PNG’s biggest referral hospital, the Port Moresby General Hospital’s mortuary is piled beyond its capacity with unclaimed bodies and requires additional space to accommodate for more bodies that are brought in daily.
The need for space is not the hospitals only concern, the morgues deteriorating state has worsened overtime and needs the urgent attention from responsible authorities.
The mortuary is already overcrowded with 220 bodies waiting to be claimed by relatives and given proper burials. The morgue has a holding capacity of 120 bodies.
Director for Medical Services at the Port Moresby General Hospital Dr Kone Sobi took the media on a tour of the morgue today to show to the public and the relevant authorities’ one of Port Moresby’s biggest problem that is eating away the hospital’s finances which should be put towards other key facilities in the hospital.
Dr Sobi said the hospital conducts mass burials three to four times a year which costs the hospital K30, 000 per mass burial.
“It’s costing the hospital a lot of money to do mass burials because these bodies are not picked up for up to 12 months”
The hospital has at least over 40 unclaimed bodies and body parts that are waiting for relatives to give them a proper burial.
Dr Sobi said it is unbecoming as Melanesians not bury loved ones and let them rot away in the morgue.
“The deceased are placed in the morgue and they are not claimed.”
“When you have your deceased in the morgue, do the honourable thing.”
“Come pick up your bodies, give them a decent burial and send them off.”
He is now appealing to the public to come forward and claim bodies of their loved ones and ease the burden on the hospital.
Dr Sobi said the hospital morgue has two chillers, however one is out of order which has forced them to stack up bodies in the extra three refrigerator containers that can only hold up to 20 bodies each.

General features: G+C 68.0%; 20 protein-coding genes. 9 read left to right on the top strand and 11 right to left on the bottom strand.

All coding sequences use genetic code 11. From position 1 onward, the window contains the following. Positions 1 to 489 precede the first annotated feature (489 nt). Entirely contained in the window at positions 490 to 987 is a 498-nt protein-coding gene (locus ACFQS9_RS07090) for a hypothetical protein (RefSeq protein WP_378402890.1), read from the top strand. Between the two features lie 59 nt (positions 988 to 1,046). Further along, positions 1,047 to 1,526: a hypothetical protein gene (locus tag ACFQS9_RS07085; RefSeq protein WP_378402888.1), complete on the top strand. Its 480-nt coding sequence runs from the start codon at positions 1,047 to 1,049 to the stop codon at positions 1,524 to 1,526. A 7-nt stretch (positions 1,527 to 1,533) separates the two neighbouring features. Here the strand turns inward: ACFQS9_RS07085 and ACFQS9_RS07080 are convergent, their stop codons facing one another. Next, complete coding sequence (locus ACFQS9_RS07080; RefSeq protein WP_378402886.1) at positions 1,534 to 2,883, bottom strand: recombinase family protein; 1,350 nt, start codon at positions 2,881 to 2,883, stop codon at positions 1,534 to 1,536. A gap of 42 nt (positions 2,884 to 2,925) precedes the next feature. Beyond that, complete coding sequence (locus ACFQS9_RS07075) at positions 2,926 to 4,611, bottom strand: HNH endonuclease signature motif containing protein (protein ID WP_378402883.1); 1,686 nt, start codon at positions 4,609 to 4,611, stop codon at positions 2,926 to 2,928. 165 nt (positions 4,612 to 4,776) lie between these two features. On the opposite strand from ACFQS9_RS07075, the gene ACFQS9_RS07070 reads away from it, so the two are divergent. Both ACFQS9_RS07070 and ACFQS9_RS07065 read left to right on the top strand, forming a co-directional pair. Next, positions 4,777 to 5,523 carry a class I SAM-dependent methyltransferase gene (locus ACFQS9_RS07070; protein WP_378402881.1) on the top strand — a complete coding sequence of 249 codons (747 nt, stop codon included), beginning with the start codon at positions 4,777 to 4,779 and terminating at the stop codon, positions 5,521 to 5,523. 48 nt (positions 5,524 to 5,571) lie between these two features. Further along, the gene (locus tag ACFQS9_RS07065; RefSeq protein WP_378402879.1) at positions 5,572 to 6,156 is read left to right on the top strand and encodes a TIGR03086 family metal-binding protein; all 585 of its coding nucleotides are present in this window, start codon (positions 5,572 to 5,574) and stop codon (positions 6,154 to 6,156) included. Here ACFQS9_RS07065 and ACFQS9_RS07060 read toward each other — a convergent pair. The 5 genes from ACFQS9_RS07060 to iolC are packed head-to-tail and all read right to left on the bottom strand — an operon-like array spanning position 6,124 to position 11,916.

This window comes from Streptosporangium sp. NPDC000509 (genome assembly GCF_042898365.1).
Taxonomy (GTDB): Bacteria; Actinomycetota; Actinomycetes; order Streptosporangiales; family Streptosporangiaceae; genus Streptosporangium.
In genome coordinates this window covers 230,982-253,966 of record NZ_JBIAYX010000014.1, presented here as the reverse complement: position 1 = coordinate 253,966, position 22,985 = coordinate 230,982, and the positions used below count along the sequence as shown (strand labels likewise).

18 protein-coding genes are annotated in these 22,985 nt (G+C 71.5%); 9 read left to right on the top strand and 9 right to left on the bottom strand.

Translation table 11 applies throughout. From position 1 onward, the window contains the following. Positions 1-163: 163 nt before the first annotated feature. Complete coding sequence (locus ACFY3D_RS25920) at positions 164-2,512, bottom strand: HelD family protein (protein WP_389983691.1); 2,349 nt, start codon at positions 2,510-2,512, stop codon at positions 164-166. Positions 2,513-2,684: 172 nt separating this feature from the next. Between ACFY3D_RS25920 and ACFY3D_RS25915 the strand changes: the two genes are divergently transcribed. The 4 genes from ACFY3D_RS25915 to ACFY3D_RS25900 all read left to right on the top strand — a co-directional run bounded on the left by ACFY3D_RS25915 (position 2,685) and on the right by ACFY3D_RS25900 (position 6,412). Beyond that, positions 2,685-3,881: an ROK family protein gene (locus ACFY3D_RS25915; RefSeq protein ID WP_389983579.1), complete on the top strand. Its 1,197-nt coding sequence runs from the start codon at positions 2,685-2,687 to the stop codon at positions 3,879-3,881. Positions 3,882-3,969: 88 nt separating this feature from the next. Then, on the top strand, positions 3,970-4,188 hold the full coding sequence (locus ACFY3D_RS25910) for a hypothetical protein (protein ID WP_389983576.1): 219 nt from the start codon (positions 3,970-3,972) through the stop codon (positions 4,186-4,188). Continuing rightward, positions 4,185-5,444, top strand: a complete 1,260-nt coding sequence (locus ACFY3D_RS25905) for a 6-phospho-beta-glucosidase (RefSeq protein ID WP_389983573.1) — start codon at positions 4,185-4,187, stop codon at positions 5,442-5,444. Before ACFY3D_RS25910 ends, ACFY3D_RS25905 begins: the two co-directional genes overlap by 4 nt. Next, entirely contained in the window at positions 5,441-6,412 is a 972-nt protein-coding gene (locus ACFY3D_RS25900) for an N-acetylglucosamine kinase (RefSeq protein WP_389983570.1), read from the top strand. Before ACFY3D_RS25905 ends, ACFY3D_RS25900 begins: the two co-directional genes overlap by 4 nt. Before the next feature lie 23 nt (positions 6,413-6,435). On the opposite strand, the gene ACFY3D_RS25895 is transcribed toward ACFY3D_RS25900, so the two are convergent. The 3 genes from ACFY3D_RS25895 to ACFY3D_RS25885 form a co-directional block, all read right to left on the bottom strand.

“This is a risk to the morgue staff, to the surrounding communities and also to our specialist who conduct autopsies”
Dr Sobi said they have temporarily stopped doing autopsies since August last year until they can rectify the current condition of the morgue. The Mortuary is over 30 years old built by the Japan International Cooperation Agency (JICA) and since, then the hospital management have been trying to maintain the mortuary over the years, however the aging facility needs an overhaul with the increase of dead bodies.
Dr Sobi one behalf of the hospital is calling on the relevant authorities to assist in any way at all to find a solution to this problem that will affect the whole city if the other functioning chiller ceases to operate.
Meanwhile Officer in Charge of the Morgue Albert Tole said they receive up to 19 bodies everyday which is a lot of bodies for the morgue to hold. “We put two bodies in one tray and if all those trays are occupied then we don’t have a choice but the family of the deceased are forced to take the decease to funeral home which will cost them some money”
He said the unclaimed bodies from September last are still there at the morgue which includes at least ten infants.
“We have bodies of more than ten infants here still at morgue and it is really heart breaking for me when their relatives especially their parents are not turning up to claim their bodies.”
As a staff of the morgue, Mr Tole hopes authorities can assist in extending the morgue or rebuilding a bigger one that can be able to cater for the city population and even outside provinces like Gulf and Central province.